The controllable pitch propellers 25, 26, 27, 28 are mounted in the minimum diameter area within the interior of the stream-lined ducts behind guard bars 36 that extend across the entrance openings of the ducts. Rearwardly of the propellers deflection vanes 37 extend across the duct transversely of the aircraft with the leading edge of each deflection vane being pivotally hinged to the duct structure with provisions for rotating the vane upwardly and downwardly at varying angles to the longitudinal axis of the duct. The upper deflection vane 37a can conveniently form a segment of the upper wall of the duct. A vertically extending rudder vane 38 is hinged in the exit areas of each of the two rear ducts 12 and 13 for pivotal movement about a vertical axis, rudder vanes in the forward ducts not being necessary to achieve adequate yawing forces. Since the rear ducts are relatively shallow the rudder vanes 38 are formed with cut-out areas 39 to provide clearance for the vertically movable deflector vanes 37.
Each of the propellers 25, 26, 27 and 28 is a multi-bladed, controllable pitch propeller assembly mounted on the output shaft 29 within each of the four ducts in which the rotating blade pitch control forms a part of the propeller assembly and is actuated by a centrally mounted spider in a conventional manner known to those skilled in the art and which needs no further description. The change in pitch of the blades of each propeller can be established by such well-known mechanisms as an irreversible ball screw jack actuated by the pilot controls through kinematic or other linkage systems.
The controls by which the pilot controls the flight mode and attitude of the aircraft can be the conventional ones normally used in helicopters, supplemented by a control for actuating the deflection vanes. A convenient altitude control is a conventional collective pitch control handle or thrust lever 40 located at the left side of the pilot on the top of which is a twist-grip throttle and governor control 44. Pitch and roll control is exercised by means of a conventional attitude control stick 41 grasped by the pilot's right hand, a trim control in the form of a beep switch 43 being mounted on the top of the control stick 41 to control the position of the deflection vanes. Rudder pedals 42 operable by the pilot's feet establish control of the aircraft in yaw in the conventional manner.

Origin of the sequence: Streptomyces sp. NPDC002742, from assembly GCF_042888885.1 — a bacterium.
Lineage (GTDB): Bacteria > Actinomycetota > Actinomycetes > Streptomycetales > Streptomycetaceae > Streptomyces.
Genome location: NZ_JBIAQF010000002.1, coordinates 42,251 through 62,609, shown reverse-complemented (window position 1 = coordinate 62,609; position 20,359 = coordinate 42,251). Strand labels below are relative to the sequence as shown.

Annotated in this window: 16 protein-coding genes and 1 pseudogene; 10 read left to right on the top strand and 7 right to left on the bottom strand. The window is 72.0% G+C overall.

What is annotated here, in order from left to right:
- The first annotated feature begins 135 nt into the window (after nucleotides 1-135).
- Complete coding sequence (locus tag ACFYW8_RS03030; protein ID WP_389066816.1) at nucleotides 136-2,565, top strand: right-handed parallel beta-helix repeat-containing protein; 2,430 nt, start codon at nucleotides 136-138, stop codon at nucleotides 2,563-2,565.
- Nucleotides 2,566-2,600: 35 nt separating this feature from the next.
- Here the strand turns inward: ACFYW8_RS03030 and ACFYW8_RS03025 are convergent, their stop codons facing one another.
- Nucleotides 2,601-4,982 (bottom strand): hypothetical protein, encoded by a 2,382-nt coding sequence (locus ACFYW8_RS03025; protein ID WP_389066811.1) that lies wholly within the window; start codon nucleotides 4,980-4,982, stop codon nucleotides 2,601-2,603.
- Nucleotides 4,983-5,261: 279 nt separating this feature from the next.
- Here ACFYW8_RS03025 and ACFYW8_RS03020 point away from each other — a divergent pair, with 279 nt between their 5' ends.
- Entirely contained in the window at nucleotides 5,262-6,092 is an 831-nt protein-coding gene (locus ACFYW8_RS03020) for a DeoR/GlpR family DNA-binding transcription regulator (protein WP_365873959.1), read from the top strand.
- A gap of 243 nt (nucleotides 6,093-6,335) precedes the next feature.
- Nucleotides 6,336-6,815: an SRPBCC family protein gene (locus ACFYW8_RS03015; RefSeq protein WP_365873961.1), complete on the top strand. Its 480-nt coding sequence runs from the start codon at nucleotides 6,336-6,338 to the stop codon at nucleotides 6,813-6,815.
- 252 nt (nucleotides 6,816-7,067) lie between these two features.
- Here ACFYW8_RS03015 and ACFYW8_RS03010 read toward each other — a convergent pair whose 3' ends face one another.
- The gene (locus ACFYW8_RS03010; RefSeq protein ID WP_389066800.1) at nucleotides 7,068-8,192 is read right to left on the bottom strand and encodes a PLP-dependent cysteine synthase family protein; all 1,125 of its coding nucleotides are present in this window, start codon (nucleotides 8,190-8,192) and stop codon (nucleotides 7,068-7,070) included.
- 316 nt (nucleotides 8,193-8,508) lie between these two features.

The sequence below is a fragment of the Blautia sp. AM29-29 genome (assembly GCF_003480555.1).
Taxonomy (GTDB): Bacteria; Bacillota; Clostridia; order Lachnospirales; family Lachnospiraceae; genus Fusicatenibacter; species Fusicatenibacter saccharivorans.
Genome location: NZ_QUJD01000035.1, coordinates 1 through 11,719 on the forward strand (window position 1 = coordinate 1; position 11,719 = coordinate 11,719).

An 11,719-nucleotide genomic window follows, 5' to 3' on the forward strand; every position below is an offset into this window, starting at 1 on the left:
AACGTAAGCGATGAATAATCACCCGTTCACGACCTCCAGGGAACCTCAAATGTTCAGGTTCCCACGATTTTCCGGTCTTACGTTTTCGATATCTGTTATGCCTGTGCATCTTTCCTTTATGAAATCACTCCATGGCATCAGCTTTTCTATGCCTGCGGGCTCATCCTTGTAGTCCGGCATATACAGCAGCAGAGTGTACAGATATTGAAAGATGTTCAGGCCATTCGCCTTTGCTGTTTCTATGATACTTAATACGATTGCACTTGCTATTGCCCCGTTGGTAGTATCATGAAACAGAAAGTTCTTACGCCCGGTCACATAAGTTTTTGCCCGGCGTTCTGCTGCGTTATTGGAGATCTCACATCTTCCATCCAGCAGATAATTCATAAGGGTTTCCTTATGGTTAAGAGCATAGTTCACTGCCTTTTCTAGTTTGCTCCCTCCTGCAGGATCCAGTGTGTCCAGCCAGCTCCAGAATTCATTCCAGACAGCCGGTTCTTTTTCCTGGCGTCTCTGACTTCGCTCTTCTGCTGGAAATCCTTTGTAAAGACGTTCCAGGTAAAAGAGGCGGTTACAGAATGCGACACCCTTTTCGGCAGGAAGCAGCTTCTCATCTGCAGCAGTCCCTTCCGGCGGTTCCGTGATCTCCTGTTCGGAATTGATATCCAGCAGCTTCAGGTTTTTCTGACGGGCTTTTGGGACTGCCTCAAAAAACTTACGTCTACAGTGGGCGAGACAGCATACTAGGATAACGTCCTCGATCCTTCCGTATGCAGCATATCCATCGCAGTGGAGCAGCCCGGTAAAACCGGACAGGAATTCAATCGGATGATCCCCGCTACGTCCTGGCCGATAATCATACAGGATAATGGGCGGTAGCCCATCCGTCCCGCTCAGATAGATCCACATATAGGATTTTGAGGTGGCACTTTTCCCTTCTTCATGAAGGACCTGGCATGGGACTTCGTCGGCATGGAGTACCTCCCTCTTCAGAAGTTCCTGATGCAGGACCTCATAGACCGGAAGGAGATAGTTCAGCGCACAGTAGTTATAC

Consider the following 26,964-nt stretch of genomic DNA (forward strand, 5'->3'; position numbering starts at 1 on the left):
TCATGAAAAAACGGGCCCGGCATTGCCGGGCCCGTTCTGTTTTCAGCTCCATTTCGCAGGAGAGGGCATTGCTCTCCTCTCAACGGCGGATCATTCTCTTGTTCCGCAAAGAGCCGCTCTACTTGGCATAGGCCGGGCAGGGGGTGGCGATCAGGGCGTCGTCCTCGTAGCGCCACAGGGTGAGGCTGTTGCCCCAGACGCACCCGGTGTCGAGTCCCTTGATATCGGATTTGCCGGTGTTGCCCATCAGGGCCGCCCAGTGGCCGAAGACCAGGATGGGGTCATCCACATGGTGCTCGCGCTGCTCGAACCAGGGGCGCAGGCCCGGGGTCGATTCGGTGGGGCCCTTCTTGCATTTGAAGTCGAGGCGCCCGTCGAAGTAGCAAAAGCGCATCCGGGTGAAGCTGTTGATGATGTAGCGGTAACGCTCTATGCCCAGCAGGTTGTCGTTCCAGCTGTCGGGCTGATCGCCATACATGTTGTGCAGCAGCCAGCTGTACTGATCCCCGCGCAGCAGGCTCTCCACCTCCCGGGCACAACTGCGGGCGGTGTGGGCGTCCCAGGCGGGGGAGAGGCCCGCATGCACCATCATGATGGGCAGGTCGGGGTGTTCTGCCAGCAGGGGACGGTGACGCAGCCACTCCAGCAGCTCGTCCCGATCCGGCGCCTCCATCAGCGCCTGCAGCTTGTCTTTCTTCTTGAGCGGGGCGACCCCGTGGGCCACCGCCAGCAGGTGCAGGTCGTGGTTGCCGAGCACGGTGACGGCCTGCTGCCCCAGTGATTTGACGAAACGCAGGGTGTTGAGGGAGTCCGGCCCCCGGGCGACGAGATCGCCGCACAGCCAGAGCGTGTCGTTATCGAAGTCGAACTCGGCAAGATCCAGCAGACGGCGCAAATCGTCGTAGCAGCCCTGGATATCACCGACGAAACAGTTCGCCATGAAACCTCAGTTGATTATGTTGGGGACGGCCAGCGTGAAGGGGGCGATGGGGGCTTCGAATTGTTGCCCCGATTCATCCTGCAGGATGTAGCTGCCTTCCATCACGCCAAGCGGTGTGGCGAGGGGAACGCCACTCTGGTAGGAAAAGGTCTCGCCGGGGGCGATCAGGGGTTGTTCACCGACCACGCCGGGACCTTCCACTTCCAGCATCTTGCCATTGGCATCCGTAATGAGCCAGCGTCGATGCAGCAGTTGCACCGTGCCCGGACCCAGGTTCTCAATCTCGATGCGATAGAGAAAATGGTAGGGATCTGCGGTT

The aircraft altitude control and pitch and roll attitude control are achieved by controlling the pitch angle of the blades of the ducted propellers, either in equal amounts in all propellers or differentially between selected propellers. The disclosed angled quad ducted fan/deflector vane configuration permits a trade-off between the horizontal and vertical components of the thrust of the ducted propellers. Horizontal thrust for forward flight is achieved by a change in the longitudinal attitude of the aircraft or by changing the setting of the deflector vanes, or a combination of both. In forward flight the duct wing effect provides additional vertical lift that compensates for the reduction in the vertical component of the propeller thrust as the aircraft is pitched or deflector vane raised. To establish the hovering condition for the aircraft, the deflector vanes are moved to the full down position illustrated in FIG. 2 in which the slipstream from the propellers is deflected to be directed substantially vertically. Rate of ascent or descent of the aircraft, particularly in the hover condition, is achieved through establishing the necessary pitch angle in the blades of all propellers simultaneously through positioning the thrust lever 40. In order to increase the altitude of the aircraft the collective pitch of all propellers is increased concurrently and conversely, the altitude is decreased by decreasing the collective pitch of all propellers simultaneously as practiced in conventional helicopters. Changes in engine RPM are made through the throttle and governor control 44 on top of the collective pitch handle or thrust lever 40. The engine is controlled by a fuel governor which maintains a constant engine RPM as the power demand changes with change in collective pitch of the propeller blades. Longitudinal and lateral control of the aircraft about the pitch and roll axes are achieved by varying the pitch of the propellers in the selected pairs of various ducts in a differential manner. Differentially actuating the collective pitch angle of the blades of the forward and of the rear ducted propellers produces a longitudinal control moment which will change the attitude of the aircraft about the pitch axis. Differentially actuating the blade pitch angle of the ducted propellers mounted on the right side and on the left side of the aircraft produces a lateral control moment that can change the attitude of the aircraft about the roll axis. Differential control of the pitch of the blades of the ducted propellers is not utilized for yaw control, this being achieved through pivoting the conventional rudders 38 mounted in the exit area of the rear ducts to the position necessary to create the desired yawing moment.